MONTREAL — Since Global News first brought the story of single father Richard Lemieux’s struggle to get funding for transport to access live-saving healthcare, there has been an outpouring of support — but not from the hospital or the government.
Despite being born with a severe physical disability, Lemieux said he has rarely has asked for help in his lifetime.
“Last week, in the interview, I said I felt very alone, and all of a sudden, I’m looking at everything now and I’m like, ‘Wow, I’m far from alone.'”
WATCH: A single father is in a desperate fight for life-saving services
The 47-year-old man suffers from diabetes and full kidney failure, and needs three sessions of life-saving dialysis a week at the Lakeshore General Hospital.
The Île Perrot resident turned to Global News last week to tell his story about losing his subsidized transportation to the hospital.
“It’s kind of scary, scary because if I stopped analysis tomorrow, I’d probably live three weeks.”
Lemieux’s story was shared hundreds of times on social media and it clearly touched many Montrealers.
Dozens of people in his community contacted him to offer free rides to the Lakeshore and one John Abbott College nursing student even helped him set up an entire transportation schedule.
“She has basically taken over everything and organized all the rides, has somebody coming over to help me clean my home even and people have been bringing us food,” said Lemieux.
“I mean baked goods… can’t ask for anything sweeter than that.”
Lemieux’s daughter said she is relieved to see the outpouring of support for her father and in an attempt to help better adapt their home for his deteriorating health, she set up a crowd-funding page and is already overwhelmed by the outcome. To find out more, click here.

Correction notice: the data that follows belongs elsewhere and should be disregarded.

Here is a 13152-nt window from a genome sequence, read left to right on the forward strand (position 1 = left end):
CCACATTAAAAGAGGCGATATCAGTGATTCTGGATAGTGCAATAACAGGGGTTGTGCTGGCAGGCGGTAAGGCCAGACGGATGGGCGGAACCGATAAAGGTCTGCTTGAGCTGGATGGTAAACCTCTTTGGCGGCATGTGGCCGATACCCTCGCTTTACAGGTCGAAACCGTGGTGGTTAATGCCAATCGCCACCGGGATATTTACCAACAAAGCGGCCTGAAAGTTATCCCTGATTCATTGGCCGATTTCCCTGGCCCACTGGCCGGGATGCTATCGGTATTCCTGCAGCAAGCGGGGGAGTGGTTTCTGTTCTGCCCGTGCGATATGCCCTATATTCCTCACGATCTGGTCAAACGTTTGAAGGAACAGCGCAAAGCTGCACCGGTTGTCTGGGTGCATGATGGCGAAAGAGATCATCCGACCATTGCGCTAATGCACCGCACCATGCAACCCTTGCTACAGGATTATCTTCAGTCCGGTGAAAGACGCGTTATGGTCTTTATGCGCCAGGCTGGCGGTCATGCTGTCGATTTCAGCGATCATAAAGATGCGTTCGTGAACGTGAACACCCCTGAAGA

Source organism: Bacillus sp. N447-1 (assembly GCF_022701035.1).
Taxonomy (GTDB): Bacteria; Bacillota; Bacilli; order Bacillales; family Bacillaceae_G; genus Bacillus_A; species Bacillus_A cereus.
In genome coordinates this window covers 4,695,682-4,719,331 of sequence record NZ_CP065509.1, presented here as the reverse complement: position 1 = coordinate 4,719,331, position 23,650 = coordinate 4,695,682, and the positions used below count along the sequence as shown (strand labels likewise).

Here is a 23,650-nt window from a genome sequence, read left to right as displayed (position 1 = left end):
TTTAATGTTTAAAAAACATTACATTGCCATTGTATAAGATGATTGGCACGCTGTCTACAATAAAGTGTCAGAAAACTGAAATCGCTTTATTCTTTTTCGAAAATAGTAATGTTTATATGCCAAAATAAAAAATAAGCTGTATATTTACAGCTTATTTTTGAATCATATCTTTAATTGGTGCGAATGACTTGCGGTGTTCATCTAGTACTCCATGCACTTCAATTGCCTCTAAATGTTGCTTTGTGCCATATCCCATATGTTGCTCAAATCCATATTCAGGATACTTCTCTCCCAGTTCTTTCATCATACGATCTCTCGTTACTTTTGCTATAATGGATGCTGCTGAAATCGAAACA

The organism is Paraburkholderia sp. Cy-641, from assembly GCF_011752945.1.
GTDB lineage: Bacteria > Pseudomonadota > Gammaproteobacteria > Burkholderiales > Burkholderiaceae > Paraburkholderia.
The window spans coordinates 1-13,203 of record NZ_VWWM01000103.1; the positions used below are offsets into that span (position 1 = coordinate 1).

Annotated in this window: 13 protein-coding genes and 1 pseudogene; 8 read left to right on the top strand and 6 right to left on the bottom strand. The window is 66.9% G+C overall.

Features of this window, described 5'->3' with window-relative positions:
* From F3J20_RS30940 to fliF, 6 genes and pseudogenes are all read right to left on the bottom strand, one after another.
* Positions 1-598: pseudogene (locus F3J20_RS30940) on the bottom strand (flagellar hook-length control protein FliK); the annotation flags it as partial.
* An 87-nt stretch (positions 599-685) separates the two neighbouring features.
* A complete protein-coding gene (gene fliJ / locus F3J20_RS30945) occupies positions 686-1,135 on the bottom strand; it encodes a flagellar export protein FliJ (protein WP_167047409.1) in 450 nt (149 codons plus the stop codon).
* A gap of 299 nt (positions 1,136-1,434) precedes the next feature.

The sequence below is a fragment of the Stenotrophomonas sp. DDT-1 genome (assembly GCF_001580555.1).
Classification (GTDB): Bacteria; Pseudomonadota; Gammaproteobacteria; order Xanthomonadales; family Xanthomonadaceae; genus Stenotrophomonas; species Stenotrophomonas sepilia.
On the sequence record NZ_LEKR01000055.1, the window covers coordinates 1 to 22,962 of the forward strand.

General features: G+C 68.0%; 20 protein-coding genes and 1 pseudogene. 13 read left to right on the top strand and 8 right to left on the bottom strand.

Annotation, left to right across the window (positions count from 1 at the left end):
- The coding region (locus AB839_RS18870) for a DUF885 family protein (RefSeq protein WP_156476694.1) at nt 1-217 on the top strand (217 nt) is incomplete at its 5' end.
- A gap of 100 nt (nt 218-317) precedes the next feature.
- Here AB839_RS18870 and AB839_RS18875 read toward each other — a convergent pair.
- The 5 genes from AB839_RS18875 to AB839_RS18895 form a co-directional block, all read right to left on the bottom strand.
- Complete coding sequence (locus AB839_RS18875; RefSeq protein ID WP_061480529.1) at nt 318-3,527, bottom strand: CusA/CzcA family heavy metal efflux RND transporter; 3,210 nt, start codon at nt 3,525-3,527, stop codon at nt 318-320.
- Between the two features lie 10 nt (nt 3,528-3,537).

“It feels great to get all these messages from everyone offering their help,” said Sydney-Lee Lemieux.
“It’s sad that it had to come to this for it to happen but better late than never.”
A prominent malpractice lawyer is deploring the fact that the hospital is not doing its job in this case.
Jean-Pierre Ménard has contacted the Lakeshore General Hospital to demand the hospital and the West Island Health and Social Services Centre restore the Lemieux’s service.
“I sent a letter to them Friday morning,” Ménard said.
“I have not had an answer yet, but we will follow up what is going on with that. We will check what they are doing with that and try to help Mr Lemieux if necessary.”
Quebec’s health minister is also looking into Lemieux’s case.
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There has been an outpouring of support to help get Richard Lemieux access to lifesaving treatment, but not from the Lakeshore General Hospital or the Quebec government. Read
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